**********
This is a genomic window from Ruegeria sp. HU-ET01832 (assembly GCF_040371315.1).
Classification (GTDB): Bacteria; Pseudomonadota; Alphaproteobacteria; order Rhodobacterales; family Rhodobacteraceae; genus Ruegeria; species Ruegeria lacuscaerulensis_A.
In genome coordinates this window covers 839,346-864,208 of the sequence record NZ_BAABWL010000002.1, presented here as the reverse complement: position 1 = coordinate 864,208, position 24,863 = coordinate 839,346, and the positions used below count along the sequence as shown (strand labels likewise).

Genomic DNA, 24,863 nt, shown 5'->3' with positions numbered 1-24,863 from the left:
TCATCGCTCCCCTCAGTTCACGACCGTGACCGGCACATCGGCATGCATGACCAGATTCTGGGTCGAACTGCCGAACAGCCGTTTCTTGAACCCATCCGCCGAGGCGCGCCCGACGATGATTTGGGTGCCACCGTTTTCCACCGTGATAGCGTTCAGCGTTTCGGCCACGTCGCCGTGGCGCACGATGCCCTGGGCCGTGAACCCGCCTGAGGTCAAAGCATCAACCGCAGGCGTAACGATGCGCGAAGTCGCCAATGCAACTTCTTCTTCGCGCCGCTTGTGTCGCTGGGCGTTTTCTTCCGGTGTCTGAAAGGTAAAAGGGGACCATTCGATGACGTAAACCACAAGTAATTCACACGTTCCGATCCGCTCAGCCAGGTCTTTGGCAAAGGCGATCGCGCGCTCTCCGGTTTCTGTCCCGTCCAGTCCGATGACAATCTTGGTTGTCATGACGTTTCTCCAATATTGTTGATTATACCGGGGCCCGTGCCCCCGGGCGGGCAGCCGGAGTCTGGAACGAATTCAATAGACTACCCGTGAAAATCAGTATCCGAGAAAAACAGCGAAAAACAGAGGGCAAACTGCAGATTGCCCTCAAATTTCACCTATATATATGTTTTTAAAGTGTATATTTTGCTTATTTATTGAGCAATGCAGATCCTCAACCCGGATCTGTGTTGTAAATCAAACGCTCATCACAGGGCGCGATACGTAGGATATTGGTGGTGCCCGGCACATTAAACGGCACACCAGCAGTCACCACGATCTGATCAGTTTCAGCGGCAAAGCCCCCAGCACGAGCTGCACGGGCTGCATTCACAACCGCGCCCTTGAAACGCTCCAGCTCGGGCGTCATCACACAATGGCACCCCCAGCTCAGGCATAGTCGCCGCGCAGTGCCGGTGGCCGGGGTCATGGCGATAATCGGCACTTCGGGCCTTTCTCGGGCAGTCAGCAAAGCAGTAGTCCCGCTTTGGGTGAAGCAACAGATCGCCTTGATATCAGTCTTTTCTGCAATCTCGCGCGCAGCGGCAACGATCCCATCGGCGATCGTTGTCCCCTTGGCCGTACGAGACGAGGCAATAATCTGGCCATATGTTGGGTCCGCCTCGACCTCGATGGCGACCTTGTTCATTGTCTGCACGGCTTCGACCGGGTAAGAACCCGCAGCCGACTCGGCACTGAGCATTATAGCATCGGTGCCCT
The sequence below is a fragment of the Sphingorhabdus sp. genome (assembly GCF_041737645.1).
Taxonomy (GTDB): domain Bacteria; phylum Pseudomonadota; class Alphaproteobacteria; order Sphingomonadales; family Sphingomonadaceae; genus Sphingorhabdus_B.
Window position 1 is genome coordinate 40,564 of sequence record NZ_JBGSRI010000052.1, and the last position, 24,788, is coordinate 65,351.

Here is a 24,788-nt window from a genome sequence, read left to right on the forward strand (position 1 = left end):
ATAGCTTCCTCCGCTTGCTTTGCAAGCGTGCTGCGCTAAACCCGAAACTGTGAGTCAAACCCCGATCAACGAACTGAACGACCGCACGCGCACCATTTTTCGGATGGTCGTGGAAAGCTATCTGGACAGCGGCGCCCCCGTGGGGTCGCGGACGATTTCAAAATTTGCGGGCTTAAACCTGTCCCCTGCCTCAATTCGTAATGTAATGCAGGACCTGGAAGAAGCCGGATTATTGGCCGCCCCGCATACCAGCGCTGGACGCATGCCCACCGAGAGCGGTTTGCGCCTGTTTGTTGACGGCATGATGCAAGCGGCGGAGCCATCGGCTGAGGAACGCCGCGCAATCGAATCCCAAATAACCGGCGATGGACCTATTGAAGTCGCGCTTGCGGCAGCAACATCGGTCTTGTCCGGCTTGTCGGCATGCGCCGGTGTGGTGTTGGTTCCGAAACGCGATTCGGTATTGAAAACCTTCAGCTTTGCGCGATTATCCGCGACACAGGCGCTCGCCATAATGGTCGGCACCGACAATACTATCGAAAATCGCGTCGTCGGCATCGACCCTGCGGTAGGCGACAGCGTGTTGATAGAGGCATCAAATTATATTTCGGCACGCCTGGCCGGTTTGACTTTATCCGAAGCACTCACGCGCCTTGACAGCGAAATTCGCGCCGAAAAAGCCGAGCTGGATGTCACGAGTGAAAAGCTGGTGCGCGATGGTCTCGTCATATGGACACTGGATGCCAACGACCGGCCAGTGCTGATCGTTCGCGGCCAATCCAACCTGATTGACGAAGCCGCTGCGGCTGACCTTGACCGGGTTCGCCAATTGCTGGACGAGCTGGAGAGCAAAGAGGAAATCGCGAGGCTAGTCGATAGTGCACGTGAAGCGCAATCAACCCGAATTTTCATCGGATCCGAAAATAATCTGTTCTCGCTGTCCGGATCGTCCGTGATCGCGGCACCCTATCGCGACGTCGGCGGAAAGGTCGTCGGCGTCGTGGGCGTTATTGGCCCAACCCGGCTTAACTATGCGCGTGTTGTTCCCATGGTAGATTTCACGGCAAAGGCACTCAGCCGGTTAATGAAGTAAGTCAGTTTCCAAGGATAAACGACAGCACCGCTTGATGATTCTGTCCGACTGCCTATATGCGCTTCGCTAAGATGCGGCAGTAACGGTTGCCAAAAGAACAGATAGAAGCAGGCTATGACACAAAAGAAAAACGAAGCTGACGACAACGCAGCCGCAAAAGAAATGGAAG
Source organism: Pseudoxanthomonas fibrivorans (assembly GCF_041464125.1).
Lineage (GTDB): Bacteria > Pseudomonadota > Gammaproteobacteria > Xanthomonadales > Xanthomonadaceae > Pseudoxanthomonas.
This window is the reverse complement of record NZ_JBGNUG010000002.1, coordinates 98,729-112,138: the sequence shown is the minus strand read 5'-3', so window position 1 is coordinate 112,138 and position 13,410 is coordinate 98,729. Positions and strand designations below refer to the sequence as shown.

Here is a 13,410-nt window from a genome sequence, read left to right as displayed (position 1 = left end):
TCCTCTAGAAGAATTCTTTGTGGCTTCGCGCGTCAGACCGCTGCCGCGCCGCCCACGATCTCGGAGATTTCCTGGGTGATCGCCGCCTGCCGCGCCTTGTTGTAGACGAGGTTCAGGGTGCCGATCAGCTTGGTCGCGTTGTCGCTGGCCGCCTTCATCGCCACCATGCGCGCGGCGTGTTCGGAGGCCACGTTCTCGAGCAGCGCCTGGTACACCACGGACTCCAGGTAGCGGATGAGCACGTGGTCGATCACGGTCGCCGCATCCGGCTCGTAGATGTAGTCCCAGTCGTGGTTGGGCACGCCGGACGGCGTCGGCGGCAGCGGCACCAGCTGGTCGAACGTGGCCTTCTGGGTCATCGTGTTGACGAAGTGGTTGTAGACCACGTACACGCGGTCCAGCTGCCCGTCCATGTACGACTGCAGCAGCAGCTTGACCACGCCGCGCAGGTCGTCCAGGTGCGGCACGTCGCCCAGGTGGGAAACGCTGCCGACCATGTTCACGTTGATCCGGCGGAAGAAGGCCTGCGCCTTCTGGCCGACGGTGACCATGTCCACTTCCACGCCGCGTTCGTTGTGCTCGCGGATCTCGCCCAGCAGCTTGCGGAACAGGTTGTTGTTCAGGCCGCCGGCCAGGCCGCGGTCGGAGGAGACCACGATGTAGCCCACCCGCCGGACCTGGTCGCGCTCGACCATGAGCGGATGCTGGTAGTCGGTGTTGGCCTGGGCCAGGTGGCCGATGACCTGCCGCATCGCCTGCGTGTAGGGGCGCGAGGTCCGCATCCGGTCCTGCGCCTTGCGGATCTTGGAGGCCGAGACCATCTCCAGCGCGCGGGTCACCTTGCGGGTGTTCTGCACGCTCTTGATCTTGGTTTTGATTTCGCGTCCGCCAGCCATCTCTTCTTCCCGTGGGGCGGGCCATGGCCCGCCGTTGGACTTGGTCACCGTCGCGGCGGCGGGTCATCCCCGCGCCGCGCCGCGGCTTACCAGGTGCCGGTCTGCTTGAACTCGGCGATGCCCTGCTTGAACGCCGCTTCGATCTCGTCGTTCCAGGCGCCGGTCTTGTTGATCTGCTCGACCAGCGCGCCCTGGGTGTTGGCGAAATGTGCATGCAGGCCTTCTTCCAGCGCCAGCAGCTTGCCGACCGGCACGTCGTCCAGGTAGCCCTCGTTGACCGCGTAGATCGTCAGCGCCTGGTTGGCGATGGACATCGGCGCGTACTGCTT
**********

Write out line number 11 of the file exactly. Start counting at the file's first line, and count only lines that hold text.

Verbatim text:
Source organism: Pseudoxanthomonas fibrivorans (assembly GCF_041464125.1).